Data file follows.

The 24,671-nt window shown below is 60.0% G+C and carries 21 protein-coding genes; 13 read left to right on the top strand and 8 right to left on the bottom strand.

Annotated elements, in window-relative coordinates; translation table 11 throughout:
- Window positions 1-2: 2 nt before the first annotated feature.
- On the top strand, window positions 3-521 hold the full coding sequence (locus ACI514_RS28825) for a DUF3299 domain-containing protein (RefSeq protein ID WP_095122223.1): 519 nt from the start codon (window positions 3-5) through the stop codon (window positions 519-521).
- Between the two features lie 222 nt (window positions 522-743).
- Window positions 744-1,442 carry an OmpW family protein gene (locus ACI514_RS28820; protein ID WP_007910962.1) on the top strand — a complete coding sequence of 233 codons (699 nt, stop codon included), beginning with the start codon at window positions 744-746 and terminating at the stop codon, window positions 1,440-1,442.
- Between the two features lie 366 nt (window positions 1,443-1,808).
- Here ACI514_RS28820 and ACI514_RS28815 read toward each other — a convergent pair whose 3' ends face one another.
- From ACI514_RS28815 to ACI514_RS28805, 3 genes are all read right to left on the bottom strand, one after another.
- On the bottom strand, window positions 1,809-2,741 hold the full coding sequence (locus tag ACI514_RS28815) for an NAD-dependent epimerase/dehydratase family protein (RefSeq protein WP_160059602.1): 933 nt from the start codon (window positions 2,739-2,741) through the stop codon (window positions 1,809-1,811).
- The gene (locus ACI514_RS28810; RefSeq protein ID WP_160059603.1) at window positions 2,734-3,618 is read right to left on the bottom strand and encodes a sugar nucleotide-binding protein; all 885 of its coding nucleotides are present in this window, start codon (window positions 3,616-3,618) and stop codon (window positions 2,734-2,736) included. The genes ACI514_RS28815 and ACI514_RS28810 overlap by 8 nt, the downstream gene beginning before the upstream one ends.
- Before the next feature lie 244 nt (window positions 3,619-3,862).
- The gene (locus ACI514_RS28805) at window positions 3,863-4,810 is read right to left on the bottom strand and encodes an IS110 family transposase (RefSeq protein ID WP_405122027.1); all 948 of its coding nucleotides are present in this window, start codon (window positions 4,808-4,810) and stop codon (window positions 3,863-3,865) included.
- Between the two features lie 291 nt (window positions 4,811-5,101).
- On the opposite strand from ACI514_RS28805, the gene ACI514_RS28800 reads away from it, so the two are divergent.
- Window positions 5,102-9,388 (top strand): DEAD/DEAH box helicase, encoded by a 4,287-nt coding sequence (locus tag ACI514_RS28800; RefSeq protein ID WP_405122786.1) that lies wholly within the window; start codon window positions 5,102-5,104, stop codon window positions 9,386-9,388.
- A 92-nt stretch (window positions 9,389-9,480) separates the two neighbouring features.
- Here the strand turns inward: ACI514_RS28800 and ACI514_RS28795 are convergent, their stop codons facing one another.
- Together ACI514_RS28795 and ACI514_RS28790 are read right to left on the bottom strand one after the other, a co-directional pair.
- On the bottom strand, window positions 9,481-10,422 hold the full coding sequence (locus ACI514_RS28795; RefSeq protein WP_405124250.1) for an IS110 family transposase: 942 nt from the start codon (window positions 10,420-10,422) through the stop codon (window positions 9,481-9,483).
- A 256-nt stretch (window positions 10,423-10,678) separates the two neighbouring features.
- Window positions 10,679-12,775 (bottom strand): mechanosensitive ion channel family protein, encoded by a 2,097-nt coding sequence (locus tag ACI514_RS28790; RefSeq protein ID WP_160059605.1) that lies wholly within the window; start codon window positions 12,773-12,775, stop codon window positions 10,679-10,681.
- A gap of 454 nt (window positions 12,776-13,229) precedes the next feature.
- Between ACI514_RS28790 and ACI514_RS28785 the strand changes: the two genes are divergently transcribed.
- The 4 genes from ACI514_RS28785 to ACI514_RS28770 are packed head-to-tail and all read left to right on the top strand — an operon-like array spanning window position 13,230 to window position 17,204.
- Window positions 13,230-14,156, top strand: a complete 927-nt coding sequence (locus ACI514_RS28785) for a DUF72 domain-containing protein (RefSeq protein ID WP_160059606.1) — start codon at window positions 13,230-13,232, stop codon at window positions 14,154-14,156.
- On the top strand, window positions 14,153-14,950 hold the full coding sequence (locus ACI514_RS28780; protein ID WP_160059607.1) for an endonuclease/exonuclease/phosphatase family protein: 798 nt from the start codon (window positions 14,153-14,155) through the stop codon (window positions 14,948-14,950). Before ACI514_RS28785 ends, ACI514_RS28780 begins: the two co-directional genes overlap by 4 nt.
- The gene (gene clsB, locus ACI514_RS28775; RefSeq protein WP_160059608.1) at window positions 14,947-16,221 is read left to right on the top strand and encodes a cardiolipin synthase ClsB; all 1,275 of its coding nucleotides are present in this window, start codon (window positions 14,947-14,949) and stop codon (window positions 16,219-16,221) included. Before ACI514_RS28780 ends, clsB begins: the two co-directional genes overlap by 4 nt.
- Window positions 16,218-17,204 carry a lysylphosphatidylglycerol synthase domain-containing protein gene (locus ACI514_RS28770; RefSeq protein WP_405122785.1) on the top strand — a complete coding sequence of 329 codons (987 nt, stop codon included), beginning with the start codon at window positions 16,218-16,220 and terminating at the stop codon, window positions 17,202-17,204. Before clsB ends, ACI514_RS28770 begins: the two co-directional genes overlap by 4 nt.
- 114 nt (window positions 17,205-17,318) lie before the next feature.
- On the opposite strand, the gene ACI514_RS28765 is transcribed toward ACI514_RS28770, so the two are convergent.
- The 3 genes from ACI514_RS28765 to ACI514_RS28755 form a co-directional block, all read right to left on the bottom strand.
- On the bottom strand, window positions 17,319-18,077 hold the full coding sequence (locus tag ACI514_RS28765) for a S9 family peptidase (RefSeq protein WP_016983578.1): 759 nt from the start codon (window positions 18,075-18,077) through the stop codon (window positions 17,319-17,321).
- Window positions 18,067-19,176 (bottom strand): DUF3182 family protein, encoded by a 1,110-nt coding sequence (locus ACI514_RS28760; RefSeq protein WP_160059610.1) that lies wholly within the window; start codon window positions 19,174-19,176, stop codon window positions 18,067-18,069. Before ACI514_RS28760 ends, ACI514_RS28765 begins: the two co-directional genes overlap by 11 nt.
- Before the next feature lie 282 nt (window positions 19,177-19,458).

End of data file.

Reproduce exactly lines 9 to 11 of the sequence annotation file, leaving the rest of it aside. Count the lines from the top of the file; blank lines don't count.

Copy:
- From ACI514_RS28815 to ACI514_RS28805, 3 genes are all read right to left on the bottom strand, one after another.
- On the bottom strand, window positions 1,809-2,741 hold the full coding sequence (locus tag ACI514_RS28815) for an NAD-dependent epimerase/dehydratase family protein (RefSeq protein WP_160059602.1): 933 nt from the start codon (window positions 2,739-2,741) through the stop codon (window positions 1,809-1,811).
- The gene (locus ACI514_RS28810; RefSeq protein ID WP_160059603.1) at window positions 2,734-3,618 is read right to left on the bottom strand and encodes a sugar nucleotide-binding protein; all 885 of its coding nucleotides are present in this window, start codon (window positions 3,616-3,618) and stop codon (window positions 2,734-2,736) included. The genes ACI514_RS28815 and ACI514_RS28810 overlap by 8 nt, the downstream gene beginning before the upstream one ends.